This seems to be a season of "proposals" by open source vendors to attach pieces of their code to a larger foundation. It sounds promising, but the benefits for you the customer could remain far off.
Earlier last month, ECM vendor Nuxeo proposed to contribute its Content Repository to the Eclipse Foundation. This after they dropped support for Java Content Repository (JCR), a repository spec that didn't really take off spectacularly, but was arguably more successful than most other standard related initiatives in this space. Nuxeo's contribution, named Eclipse Enterprise Content Repository Project (ECR), is CMIS enabled (incidentally, you can also access JCR via CMIS), and provides an opportunity for Nuxeo to compete with Alfresco on the CMIS bandwagon.
Both these proposals appear very attractive on the surface.
Nuxeo's contribution hopes to evolve into a reference repository implementation that makes it easier for others to focus on developing content-centric applications without worrying too much about the underlying repository. In doing so, it assumes that the underlying repository no longer provides any differentiation, and therefore essentially can be abstracted away. I've seen enough ECM and WCM implementations to argue this is not always the case.
Rave on the other hand wants to become a lightweight portal type container, but without the legacy of heavier-weight technologies such as Java Portlets. To achieve this, the project aims to integrate many other existing initiatives, and build functionality not yet present in those projects. In doing so, it risks itself turning into something that is as heavy as the current breed of Portal technologies that it wants to replace in the first place.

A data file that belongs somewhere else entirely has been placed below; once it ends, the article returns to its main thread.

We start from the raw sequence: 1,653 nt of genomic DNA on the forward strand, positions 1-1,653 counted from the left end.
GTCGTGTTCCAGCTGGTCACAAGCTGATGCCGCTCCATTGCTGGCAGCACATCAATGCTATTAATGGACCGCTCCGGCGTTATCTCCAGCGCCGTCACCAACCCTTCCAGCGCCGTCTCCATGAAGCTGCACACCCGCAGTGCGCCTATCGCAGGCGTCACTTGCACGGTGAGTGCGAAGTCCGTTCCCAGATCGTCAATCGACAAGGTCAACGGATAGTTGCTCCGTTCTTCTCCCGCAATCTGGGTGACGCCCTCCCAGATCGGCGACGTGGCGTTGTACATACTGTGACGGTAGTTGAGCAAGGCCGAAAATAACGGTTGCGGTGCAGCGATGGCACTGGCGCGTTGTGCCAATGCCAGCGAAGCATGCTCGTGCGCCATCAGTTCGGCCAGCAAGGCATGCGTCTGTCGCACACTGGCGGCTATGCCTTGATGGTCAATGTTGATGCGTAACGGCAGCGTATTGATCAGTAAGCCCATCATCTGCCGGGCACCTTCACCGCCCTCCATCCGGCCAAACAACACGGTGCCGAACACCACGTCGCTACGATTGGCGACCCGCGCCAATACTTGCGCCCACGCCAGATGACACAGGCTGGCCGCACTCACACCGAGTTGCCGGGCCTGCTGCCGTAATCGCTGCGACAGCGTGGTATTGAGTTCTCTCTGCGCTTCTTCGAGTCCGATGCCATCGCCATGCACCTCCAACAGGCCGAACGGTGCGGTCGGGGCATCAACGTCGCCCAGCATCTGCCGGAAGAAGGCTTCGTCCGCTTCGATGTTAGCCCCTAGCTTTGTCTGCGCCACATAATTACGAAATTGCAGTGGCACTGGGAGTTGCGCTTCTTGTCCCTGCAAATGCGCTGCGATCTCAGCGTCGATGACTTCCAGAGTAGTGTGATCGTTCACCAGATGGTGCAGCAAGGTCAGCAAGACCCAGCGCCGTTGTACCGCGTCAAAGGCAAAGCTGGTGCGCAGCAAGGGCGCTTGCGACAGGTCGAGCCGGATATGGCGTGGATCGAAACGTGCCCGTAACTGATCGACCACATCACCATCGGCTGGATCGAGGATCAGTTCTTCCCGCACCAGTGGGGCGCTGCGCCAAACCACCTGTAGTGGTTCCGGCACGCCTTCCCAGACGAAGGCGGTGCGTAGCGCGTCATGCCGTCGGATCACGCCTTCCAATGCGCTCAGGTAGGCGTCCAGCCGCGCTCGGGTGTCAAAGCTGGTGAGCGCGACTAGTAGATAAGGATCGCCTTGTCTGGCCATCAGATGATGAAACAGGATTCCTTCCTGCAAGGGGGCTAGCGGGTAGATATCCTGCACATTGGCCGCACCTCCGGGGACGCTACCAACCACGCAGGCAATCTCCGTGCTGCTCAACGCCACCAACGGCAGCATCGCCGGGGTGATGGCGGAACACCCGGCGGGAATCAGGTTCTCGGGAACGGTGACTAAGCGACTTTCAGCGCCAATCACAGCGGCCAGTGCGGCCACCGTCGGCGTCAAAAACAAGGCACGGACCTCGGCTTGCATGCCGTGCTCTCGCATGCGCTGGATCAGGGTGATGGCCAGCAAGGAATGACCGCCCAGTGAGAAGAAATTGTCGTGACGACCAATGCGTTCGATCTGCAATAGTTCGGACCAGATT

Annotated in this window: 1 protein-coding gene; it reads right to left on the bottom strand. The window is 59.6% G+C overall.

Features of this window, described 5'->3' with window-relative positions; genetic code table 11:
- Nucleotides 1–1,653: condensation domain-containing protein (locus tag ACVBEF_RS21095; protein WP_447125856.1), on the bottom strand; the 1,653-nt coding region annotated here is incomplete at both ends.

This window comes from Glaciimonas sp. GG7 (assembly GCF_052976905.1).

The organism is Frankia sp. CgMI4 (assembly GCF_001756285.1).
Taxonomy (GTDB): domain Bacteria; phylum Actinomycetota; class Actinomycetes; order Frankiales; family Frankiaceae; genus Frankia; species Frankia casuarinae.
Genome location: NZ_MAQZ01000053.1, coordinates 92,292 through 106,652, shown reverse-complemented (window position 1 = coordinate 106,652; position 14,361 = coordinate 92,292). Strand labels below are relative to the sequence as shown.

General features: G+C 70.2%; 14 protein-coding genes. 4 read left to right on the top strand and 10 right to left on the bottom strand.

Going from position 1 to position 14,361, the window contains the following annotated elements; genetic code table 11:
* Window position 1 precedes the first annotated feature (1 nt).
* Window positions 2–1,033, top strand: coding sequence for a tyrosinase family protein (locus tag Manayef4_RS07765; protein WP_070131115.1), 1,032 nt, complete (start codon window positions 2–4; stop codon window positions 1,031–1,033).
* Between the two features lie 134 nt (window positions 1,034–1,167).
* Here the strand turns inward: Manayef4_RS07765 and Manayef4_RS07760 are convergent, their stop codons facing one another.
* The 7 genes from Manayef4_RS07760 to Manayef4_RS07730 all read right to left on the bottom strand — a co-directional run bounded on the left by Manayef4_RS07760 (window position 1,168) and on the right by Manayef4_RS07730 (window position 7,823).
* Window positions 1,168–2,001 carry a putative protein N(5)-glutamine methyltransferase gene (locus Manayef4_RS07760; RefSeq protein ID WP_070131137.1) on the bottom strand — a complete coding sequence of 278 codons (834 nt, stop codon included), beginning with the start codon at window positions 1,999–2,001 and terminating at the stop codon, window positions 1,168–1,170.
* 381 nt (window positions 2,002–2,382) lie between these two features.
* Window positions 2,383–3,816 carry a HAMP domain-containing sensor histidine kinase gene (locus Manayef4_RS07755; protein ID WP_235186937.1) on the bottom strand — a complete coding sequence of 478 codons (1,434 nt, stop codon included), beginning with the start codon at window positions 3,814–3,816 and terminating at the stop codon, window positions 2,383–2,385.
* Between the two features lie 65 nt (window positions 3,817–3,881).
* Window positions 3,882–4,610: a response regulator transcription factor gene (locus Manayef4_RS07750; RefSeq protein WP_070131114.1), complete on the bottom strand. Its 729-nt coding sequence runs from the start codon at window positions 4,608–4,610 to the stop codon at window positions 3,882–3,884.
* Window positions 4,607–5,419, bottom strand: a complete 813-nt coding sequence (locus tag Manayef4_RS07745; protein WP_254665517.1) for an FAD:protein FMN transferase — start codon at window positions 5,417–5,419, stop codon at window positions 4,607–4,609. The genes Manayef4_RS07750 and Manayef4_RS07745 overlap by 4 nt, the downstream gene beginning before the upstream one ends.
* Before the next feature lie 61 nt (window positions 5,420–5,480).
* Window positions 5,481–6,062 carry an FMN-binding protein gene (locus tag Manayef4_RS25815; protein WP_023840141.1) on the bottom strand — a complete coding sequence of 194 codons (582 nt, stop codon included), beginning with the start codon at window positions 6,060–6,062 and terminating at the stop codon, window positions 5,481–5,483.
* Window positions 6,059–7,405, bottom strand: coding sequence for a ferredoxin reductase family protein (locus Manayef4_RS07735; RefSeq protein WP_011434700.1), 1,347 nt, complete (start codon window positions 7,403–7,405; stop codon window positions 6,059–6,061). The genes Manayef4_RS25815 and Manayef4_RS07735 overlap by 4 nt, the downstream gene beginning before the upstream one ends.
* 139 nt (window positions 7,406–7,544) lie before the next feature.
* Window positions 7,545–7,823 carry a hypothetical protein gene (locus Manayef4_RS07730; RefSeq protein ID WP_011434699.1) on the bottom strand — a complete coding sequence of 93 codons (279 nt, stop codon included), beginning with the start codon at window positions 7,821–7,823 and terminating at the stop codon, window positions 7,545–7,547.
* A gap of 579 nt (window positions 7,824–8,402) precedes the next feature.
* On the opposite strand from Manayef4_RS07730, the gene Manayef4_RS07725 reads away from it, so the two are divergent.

These are very early days for both these proposals. Nuxeo has just expressed its intention to contribute while Rave is in incubator stage. It will be a while before these reach a stage of maturity where they can be of much use to you the customer. Even if they provide technologically superior alternatives to other existing options, there are other reasons, often non-technical, that define the success of such initiatives. A lot depends on how other vendors -- mostly bigger ones -- support them. Unfortunately, we don't have a good history of vendors collaborating on such initiatives.
So for now, they are probably more useful to respective vendors, since such announcements tend generate goodwill and visibility without spending a lot or marketing dollars. But for you the end users -- as I explain in "What happens when a standard dies?" -- you should carry out similar due diligence even when a new standard (or technology) emerges.